||5R21CA268199-02 Interpret this number
||Impact Analysis of Flavor Restrictions and Tobacco 21 Policies on Youth Tobacco Use
Decreasing trends in adolescent tobacco use have been increasingly countered by use of alternative
tobacco products. In 2019, 32.7% of adolescents used electronic nicotine delivery systems (ENDS) and 6.0%
cigarettes, with over 70% using a flavored product. As evidence mounts on the increased risk of transitioning
from ENDS to cigarettes and longer-term tobacco use, innovative policies are needed. Recently, 7 states have
enacted bans on flavored tobacco products. Sixteen states and DC enacted state-wide tobacco 21 (T21)
policies prior to passage of the federal T21 law in Dec 2019. However, there have been no evaluations of
state-wide flavor restrictions or the federal T21 law on adolescent tobacco use overall nor on disparities in use.
The overarching goals of the study are to examine the impact of state flavor restrictions and state and
federal T21 policies on disparities in tobacco use among youth aged 14-24 years. The Behavior Risk Factor
Surveillance System (BRFSS), an annual phone-based survey of health-related behaviors among adults aged
18+ years from all 50 states and DC, introduced questions on ENDS in 2016. The Youth Risk Behavior Survey
(YRBS), a biennial school-based survey of health-related behaviors from 44 states, introduced questions on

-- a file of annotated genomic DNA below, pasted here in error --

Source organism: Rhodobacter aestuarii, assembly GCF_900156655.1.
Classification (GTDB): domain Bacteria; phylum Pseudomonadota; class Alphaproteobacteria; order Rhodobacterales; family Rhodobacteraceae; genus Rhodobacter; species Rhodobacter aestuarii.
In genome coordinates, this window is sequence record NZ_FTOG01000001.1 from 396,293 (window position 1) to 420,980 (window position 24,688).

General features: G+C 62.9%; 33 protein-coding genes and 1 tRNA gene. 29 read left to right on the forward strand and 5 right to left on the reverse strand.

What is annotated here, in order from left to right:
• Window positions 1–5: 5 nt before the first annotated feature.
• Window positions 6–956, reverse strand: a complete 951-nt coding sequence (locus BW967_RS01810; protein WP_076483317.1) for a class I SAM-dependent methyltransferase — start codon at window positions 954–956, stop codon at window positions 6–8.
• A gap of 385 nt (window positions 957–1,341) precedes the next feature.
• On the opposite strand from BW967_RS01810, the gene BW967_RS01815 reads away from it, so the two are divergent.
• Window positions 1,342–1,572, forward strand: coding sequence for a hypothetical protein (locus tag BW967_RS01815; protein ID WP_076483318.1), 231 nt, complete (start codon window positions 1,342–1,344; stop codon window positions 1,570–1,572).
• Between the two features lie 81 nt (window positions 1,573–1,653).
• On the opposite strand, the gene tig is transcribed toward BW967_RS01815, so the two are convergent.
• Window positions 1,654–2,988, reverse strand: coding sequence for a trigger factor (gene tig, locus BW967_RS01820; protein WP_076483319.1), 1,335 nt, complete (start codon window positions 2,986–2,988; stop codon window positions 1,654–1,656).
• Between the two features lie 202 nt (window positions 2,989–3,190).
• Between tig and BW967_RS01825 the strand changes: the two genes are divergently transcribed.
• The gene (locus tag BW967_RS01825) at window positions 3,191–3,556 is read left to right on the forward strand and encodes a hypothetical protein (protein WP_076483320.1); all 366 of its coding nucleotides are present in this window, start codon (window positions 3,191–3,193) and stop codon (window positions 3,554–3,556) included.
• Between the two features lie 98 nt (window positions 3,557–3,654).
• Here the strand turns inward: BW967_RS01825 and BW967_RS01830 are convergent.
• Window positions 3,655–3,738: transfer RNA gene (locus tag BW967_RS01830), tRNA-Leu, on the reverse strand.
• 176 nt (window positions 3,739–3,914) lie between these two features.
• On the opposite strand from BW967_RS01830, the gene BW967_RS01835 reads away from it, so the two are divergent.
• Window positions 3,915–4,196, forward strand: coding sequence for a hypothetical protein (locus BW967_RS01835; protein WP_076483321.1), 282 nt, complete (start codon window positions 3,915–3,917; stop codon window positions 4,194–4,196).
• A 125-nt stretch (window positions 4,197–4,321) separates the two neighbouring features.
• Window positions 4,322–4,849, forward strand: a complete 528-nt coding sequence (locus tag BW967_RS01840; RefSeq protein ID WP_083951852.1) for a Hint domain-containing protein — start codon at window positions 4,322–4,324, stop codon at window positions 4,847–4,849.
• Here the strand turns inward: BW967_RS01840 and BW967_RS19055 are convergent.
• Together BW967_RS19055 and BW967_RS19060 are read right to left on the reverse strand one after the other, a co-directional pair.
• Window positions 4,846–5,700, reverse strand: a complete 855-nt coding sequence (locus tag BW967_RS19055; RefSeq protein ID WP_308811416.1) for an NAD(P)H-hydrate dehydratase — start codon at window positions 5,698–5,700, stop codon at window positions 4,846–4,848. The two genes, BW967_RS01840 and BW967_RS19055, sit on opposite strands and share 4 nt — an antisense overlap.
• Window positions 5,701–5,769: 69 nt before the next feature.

ENDS in 2015. Differences in state tobacco control policies create a natural experiment, allowing us to
evaluate their effects using these representative datasets.
This project has three Specific Aims. In Aim 1, we will evaluate the impact of flavor restrictions and T21
policies on tobacco use (cigarettes, ENDS, smokeless tobacco) across age (18-20-year-olds versus 21-24-
year-olds) in the BRFSS as well as examine the differential impact of both tobacco policies on tobacco use
across socio-demographic strata. In Aim 2, we will evaluate the impact of flavor restrictions and T21 policies on
tobacco use (cigarettes, ENDS, smokeless tobacco, cigars) across age (14-17-year-olds versus 18-year-olds)
in the YRBS as well as examine the differential impact of both tobacco policies on tobacco use across socio-
demographic strata. Against this backdrop, Covid-19 was declared a national emergency in mid-March 2020
and states have issued a patchwork of policies, including closure of non-essential businesses and stay-at-
home orders. While the decrease in adolescent tobacco use from 2019 to 2020 may be attributable to the
enactment of recent tobacco control policies, they have not been formally evaluated. In Aim 3, we will examine
the further impact of Covid-19 state closures and re-openings on tobacco use overall, by age and across socio-
demographic strata, in addition to flavor restrictions and T21 policies.
We propose to conduct an impact analysis that rigorously evaluates flavor restrictions and T21 policies on
disparities in youth tobacco use. The goals of this research will be to inform policies within the FDA’s Center for
Tobacco Products regulatory authority related to youth tobacco use as well as to reduce the burden of tobacco
and tobacco-related health disparities among youth.